"Recently, fluids (such as water, salt brine and slickwater) which do not contain a viscosifying polymer have been used in the stimulation of tight gas reservoirs as hydraulic fracturing fluids. Such fluids are much cheaper than conventional fracturing fluids containing a viscosifying polymer and/or gelled or gellable surfactant. In addition, such fluids introduce less damage into the formation in light of the absence of a viscosifying polymer and/or surfactant in the fluid.

"The inherent properties of fluids not containing a viscosifying polymer, such as slickwater, present however several difficulties. Foremost, such fluids provide poor proppant transport as well as poor fluid efficiency (leakoff control). Further, the low viscosity of fluids like water, salt brine and slickwater makes it difficult, if not impossible, to generate the desired fracture width. This affects the requisite conductivity of the propped fracture as proppant placement in the fracture is often not possible.

"It is therefore desirable to use fluids that do not contain a viscosifying polymer, but which can provide proppant transport and which can also facilitate the extraction of hydrocarbons from the subterranean formation."

In addition to the background information obtained for this patent application, VerticalNews journalists also obtained the inventors' summary information for this patent application: "Disclosed herein is a nanoparticle modified fluid that comprises nanoparticles; and a liquid carrier; where the nanoparticles have their surfaces modified so as to increase the viscosity of the nanoparticle modified fluid above that of a comparative nanoparticle modified fluid that contains the same nanoparticles whose surfaces are not modified, when both nanoparticle modified fluids are tested at the same shear rate and temperature.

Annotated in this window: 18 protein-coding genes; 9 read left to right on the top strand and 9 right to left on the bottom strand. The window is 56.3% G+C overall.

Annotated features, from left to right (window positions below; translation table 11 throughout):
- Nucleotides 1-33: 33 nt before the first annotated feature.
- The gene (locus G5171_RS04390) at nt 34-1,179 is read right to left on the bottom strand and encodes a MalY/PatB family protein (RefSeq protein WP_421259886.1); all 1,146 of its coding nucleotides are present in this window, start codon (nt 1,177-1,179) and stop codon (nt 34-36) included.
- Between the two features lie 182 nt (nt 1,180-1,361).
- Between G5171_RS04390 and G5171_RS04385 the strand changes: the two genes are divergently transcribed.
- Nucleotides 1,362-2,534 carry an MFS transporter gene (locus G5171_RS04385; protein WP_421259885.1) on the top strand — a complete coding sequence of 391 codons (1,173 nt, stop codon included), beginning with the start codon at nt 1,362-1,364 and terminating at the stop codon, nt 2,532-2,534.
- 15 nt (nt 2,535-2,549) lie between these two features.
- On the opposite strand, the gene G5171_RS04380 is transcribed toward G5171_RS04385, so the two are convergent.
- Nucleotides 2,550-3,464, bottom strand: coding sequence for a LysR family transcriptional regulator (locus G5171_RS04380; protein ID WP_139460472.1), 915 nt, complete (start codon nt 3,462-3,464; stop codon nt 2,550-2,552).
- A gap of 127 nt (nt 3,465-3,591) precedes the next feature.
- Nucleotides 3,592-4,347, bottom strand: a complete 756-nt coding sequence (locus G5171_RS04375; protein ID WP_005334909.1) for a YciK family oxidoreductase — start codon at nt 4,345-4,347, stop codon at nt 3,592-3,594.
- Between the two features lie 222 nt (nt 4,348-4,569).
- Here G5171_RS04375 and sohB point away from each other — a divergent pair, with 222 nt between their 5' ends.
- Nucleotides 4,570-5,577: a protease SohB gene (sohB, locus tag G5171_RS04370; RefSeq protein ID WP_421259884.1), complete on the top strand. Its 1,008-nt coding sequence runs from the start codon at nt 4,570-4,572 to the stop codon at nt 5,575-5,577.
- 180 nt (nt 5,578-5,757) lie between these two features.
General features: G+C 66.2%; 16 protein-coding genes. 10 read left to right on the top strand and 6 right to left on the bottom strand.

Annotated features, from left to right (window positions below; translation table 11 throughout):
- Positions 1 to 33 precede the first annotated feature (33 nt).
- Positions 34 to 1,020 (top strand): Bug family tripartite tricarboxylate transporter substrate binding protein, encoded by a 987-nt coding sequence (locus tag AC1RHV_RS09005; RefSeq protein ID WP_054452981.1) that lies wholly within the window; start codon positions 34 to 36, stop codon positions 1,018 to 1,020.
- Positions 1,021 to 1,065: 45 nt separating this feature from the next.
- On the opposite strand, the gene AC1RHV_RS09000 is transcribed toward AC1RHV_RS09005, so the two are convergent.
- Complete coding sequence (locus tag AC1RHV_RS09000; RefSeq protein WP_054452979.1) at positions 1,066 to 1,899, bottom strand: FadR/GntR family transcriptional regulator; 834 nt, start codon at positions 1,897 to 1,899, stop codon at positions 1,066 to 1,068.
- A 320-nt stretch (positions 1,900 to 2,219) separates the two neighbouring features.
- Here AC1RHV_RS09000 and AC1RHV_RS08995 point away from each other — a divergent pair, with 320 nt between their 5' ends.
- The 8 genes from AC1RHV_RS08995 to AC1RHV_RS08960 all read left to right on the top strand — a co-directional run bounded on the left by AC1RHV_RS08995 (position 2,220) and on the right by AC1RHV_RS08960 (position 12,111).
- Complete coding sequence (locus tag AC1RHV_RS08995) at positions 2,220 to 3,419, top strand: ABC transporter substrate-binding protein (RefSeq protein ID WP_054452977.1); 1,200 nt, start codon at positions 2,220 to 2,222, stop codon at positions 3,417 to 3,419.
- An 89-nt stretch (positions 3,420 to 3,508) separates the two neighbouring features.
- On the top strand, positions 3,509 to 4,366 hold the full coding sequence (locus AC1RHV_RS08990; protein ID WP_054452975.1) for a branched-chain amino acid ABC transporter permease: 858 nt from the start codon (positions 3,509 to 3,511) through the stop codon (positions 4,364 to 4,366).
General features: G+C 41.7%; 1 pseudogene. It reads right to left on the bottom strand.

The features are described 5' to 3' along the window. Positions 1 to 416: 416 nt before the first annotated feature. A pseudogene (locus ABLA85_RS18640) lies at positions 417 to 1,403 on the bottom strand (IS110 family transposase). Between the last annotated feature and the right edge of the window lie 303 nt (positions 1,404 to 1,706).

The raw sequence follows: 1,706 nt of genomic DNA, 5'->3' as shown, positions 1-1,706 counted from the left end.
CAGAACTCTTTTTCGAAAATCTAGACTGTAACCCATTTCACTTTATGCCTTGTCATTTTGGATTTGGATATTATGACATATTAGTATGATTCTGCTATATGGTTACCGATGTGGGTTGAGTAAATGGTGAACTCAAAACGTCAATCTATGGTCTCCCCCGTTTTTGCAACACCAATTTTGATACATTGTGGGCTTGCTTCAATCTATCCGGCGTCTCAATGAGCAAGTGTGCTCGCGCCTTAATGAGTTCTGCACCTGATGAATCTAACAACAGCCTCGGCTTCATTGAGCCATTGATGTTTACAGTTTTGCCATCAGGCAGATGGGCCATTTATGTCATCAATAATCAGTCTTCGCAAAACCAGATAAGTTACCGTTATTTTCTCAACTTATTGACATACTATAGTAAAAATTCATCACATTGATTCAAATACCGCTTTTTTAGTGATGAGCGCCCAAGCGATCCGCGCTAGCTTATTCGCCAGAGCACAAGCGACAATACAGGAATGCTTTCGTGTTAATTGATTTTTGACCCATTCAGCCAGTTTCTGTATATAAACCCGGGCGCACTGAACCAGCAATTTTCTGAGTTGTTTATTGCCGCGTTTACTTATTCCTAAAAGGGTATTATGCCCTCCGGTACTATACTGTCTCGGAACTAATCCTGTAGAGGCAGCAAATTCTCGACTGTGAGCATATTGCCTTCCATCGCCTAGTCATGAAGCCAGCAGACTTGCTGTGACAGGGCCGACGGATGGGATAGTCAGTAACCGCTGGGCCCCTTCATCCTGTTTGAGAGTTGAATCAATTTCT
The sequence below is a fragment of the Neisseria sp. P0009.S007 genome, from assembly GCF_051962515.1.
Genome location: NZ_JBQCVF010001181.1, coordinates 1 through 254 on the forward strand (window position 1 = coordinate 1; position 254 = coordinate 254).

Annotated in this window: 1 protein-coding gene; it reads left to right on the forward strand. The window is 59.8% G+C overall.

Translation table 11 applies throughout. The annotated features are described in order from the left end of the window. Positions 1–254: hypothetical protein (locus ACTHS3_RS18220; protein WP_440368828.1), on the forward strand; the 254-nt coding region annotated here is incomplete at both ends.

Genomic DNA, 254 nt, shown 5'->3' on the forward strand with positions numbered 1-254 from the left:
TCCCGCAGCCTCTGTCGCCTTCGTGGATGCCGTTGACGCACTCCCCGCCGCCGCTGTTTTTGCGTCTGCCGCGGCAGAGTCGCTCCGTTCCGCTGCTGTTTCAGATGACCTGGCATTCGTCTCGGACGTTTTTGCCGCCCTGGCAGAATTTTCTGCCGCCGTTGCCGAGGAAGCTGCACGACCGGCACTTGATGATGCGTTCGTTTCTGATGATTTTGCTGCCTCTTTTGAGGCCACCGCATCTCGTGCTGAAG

"Disclosed herein too is a method comprising mixing nanoparticles with a liquid carrier to form a nanoparticle modified fluid; where the nanoparticles have their surfaces modified so as to increase the viscosity of the nanoparticle modified fluid above that of a comparative nanoparticle modified fluid that contains the same nanoparticles whose surfaces are not modified, when both nanoparticle modified fluids are tested at the same shear rate and temperature.

"Disclosed herein too is a method of using a nanoparticle modified fluid comprising injecting into a subterranean hydrocarbon formation the nanoparticle modified fluid; contacting the subterranean hydrocarbon formation with the nanoparticle modified fluid; where the reduction in flow rate of the nanoparticle modified fluid as it contacts the formation promotes an increase in the viscosity of the nanoparticle modified fluid to a point of gelation; and injecting additional nanoparticle modified fluid into channels formed in the gelled nanoparticle modified fluid in the subterranean hydrocarbon formation.

BRIEF DESCRIPTION OF THE FIGURES

"FIG. 1 is a graph depicting the viscosity versus the shear rate for a nanoparticle modified fluid."

URL and more information on this patent application, see: Chakraborty, Soma; Johnson, Michael H. Nanoparticle Modified Fluids and Methods of Manufacture Thereof. Filed October 10, 2012 and posted April 17, 2014. Patent URL: http://appft.uspto.gov/netacgi/nph-Parser?Sect1=PTO2&Sect2=HITOFF&u=%2Fnetahtml%2FPTO%2Fsearch-adv.html&r=4846&p=97&f=G&l=50&d=PG01&S1=20140410.PD.&OS=PD/20140410&RS=PD/20140410

Keywords for this news article include: Hydrocarbons, Nanoparticle, Nanotechnology, Organic Chemicals, Emerging Technologies, Baker Hughes Incorporated.

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Source: Politics & Government Week